At first, he practiced on oranges and fake skin, reading everything he could get his hands on, studying art he admired, finally summoning the courage to create his first tattoo on his friend’s arm. It was a simple black Kanji character “and I was very nervous,” Justin says. “Those first tattoos I did, I felt really bad because I knew I was hurting them. It’s an uncomfortable thing getting a tattoo and I really internalized it. But eventually you have to let that go.”
That first tattoo turned out well, so he kept going, asking people if they’d let him give them a free tattoo because he needed the practice.
Five years ago, he and Shauna moved back to Grand Junction, where he opened a 500 square foot shop at Eighth Street and Rood Avenue. He was still heading in a New School direction, doing cartoony pieces that referenced other artists more than reflected his own perspective.
Then one day, a friend asked him to create a Van Gogh-inspired piece with brilliant colors and brush stroke elements. Van Gogh is one of Justin’s inspirations and that piece made him think: “Why can’t I do this? This is so much more me.”
He put out a call for volunteers who would let him tattoo abstract designs that he’d done in watercolor on their skin. Fifty people responded, so he had to do a sort of lottery to whittle that number down to eight. What he learned doing those tattoos was a revelation, how he could layer color to achieve a brush stroke effect, how different types of needles help him create the lightness of watercolor, how he could translate the fractured chiaroscuro of his paintings onto skin.
The style for which he is known looks very much like watercolor on skin, but ironically, he doesn’t enjoy painting watercolor — “you can’t control water,” he explains. But it’s those broken lines, those spills and swirls of color that define his work, whether it’s a simple sweep of color behind a more traditional design or a fractal dragonfly in shades of purple and blue.
That one he recently created on the left thigh of Lori Simmons, a Fruita mother of five who saw his work on the Internet and fell in love.
“It’s just so beautiful, it’s not like anything I’d ever seen,” she explains. She had to wait — Justin is now scheduled through August — but didn’t mind because her April 19 appointment resulted in art that she carries with her always.
As a young artist, Justin says, he didn’t want to sell his paintings at first because he was so emotionally invested in them and had a hard time letting go. But now, his art walks out the door, so he had to learn to let it. The art, he says, is the thing.
And it’s because art is life — his life — that he created The Raw Canvas, the name an homage to his students, in June 2010. Carving a tiny gallery into his 500 square foot space, he envisioned a place for emerging artists to display their work, edgy and avant-garde pieces that reminded him of the urban sensibility he loves.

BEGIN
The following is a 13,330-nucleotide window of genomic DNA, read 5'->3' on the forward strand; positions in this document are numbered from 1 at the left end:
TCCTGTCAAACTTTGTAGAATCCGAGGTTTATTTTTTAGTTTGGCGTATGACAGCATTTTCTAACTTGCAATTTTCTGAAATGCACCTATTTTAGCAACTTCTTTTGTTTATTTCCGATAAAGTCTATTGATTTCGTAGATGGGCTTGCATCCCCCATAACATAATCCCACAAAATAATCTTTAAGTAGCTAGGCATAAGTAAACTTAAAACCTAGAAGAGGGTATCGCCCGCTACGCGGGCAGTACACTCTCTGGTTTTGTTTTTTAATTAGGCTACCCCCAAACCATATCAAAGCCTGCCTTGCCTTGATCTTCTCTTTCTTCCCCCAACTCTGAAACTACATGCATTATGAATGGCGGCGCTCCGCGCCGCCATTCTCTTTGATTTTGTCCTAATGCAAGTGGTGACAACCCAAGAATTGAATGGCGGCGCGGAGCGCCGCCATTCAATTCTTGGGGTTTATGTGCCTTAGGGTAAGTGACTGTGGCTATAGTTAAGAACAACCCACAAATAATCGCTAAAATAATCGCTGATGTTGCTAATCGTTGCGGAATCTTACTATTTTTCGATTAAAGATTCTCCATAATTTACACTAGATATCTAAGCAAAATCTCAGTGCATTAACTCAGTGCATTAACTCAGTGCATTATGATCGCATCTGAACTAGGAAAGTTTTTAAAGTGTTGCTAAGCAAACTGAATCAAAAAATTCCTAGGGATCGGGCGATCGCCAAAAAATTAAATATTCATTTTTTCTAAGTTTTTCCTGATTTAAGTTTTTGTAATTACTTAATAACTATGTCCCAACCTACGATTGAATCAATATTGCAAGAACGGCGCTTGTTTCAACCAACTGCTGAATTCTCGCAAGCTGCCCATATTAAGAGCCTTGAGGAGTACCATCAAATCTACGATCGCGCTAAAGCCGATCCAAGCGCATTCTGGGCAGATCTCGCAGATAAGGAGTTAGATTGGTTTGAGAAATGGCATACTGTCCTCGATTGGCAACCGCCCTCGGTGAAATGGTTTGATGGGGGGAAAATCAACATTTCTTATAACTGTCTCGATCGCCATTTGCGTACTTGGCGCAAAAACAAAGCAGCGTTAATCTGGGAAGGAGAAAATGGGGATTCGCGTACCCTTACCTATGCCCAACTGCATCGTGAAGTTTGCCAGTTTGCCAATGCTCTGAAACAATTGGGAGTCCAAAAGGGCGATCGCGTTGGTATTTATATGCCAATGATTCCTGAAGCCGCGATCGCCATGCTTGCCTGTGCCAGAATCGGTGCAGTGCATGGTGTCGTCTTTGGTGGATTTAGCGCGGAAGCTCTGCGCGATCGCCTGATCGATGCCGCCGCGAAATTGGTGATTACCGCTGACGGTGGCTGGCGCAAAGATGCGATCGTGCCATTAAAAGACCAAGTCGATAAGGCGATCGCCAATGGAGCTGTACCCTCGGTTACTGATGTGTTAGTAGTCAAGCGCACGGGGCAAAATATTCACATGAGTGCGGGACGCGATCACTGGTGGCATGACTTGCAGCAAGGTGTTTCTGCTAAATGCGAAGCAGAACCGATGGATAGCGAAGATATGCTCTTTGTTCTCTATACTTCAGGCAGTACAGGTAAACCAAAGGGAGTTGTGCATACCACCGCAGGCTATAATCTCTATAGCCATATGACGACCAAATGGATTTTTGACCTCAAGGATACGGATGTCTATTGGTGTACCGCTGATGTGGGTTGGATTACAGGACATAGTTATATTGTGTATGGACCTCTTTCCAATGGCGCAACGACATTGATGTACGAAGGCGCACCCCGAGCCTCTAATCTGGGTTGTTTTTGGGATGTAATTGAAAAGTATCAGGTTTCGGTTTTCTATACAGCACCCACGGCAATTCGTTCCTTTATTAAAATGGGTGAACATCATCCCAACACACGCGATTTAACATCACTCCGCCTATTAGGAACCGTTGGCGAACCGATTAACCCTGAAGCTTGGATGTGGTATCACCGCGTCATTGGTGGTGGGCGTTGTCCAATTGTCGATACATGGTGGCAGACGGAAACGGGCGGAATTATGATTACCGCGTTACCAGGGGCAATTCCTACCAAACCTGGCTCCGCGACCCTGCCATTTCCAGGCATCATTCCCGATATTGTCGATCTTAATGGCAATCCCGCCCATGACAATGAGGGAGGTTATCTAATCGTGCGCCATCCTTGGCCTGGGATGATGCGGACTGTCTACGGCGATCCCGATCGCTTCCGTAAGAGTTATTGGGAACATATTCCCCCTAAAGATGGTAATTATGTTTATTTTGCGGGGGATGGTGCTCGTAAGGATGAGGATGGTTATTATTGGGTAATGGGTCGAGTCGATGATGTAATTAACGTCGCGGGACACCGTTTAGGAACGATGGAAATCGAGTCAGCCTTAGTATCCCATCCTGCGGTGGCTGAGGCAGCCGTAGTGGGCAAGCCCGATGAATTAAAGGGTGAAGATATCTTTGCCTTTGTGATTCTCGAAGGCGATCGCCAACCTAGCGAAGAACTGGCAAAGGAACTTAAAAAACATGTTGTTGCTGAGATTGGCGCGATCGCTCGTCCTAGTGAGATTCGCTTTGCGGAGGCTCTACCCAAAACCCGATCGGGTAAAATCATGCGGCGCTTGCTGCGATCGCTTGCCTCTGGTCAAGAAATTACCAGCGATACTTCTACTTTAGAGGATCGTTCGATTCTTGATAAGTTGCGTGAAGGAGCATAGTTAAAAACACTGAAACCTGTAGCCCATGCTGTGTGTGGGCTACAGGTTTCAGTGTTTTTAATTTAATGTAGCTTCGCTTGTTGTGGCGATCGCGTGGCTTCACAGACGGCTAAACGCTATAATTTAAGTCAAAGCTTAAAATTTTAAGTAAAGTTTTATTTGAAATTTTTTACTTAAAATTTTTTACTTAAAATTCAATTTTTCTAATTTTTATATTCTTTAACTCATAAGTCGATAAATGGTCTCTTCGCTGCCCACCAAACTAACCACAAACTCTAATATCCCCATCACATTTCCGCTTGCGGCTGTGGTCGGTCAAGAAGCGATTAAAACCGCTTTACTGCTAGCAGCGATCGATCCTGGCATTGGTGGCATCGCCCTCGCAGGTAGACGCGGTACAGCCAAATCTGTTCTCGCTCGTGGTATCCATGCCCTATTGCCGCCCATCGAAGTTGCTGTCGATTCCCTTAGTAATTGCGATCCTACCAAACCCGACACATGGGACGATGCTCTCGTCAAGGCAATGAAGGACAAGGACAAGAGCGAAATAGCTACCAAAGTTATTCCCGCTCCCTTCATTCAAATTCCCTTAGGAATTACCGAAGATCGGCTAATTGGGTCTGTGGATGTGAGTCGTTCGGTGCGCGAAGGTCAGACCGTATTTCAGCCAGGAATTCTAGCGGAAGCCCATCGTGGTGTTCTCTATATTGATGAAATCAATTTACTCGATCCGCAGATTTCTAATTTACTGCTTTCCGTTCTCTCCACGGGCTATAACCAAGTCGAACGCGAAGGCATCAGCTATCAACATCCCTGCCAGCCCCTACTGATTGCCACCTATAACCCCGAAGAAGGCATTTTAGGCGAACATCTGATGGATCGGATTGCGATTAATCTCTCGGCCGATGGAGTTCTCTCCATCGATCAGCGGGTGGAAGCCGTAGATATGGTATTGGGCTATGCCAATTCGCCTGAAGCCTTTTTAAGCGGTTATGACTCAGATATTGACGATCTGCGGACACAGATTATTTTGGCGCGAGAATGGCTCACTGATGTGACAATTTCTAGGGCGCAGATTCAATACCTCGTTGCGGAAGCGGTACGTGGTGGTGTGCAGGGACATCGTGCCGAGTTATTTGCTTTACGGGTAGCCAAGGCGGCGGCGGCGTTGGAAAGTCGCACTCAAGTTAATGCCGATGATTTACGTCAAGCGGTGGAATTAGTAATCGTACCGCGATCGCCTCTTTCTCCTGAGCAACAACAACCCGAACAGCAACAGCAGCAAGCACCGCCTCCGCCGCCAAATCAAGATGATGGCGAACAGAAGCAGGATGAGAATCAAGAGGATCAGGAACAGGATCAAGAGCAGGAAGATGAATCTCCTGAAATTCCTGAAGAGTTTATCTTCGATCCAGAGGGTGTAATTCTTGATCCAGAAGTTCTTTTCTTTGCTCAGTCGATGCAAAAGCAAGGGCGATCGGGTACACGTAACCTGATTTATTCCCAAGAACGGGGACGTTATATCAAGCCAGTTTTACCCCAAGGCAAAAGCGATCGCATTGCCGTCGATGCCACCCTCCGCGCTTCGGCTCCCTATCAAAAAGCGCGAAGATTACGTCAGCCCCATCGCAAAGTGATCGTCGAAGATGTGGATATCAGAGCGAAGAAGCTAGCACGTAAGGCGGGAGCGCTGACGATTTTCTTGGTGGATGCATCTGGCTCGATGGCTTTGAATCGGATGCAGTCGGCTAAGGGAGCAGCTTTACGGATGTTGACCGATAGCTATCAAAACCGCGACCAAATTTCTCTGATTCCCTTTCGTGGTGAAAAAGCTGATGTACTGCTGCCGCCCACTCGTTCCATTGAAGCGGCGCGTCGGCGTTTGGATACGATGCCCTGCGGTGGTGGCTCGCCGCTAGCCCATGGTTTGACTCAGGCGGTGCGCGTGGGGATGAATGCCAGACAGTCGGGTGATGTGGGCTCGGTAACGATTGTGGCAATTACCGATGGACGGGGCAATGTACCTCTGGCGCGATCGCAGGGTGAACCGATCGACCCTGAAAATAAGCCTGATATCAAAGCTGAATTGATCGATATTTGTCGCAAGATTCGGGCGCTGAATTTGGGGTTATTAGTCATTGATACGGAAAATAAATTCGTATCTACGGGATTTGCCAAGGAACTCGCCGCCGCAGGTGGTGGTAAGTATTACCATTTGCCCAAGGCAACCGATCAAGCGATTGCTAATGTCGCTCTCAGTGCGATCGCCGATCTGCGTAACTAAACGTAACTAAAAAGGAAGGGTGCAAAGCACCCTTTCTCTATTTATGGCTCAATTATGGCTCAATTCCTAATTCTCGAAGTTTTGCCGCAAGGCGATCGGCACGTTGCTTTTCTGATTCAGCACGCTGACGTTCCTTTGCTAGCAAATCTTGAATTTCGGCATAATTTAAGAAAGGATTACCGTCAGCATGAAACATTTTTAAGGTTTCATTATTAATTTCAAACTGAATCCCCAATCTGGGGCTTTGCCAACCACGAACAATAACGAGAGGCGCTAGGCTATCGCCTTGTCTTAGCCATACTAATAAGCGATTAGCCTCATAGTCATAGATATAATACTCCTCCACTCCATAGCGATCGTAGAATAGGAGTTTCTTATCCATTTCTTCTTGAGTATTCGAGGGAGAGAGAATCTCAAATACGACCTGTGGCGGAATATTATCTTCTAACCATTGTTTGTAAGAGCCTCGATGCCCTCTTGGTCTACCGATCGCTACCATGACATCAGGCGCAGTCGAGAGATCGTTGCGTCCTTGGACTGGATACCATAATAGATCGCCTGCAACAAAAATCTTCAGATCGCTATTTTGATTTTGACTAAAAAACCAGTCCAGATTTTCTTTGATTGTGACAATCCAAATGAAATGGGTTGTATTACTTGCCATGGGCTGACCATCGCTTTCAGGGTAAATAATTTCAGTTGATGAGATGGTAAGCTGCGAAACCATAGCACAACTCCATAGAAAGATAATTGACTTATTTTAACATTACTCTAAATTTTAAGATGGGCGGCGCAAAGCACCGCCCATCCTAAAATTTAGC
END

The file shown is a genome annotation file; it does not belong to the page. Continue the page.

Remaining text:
In November 2012, The Raw Canvas moved to its current space at 507 Main St., a combination fine art and tattoo gallery where as many as 20 fine artists display at any one time, and where tattoo artists — including guest artists — create their work.
“I wanted the space to be really open and light with big windows so people can see what we do, so there’s no secrecy,” he explains.
While tattoos have, over the past decade or so, gained in popularity and prominence, “there’s still certain stereotypes,” Justin says. “We’re working on showing that it’s not what you may think, that it can be fine art.”
To that end, Justin has used social media to promote the tattoo studio and art gallery, posting pictures of finished pieces, promoting art events, building an art community. In April, he attended the Chicago Tattoo Convention, his first national convention, to learn and gain exposure. One of the pieces he created there won third place for medium female color.
“He’s really becoming known because he’s such an amazing artist,” says Wendy Gill, manager of The Raw Canvas. “People are realizing that what he’s doing is unlike anything else out there.”
And also, she adds, they like that he’s a regular guy — with full sleeves of tattoos, sure, but he goes home and gives his kids Mallory, 4, and Greyson, 3, their baths, he hikes, he’s close to his family, he’ll shoot straight with someone when he thinks a tattoo might not look good.
“He’s the one I want putting art on my skin,” Tish says, as the tattoo machine thrums, and slowly, beautifully, the poppies drift in watercolor trails down her arm.
For information, go to facebook.com/artbyjustin, justinnordine.net or facebook.com/therawcanvas.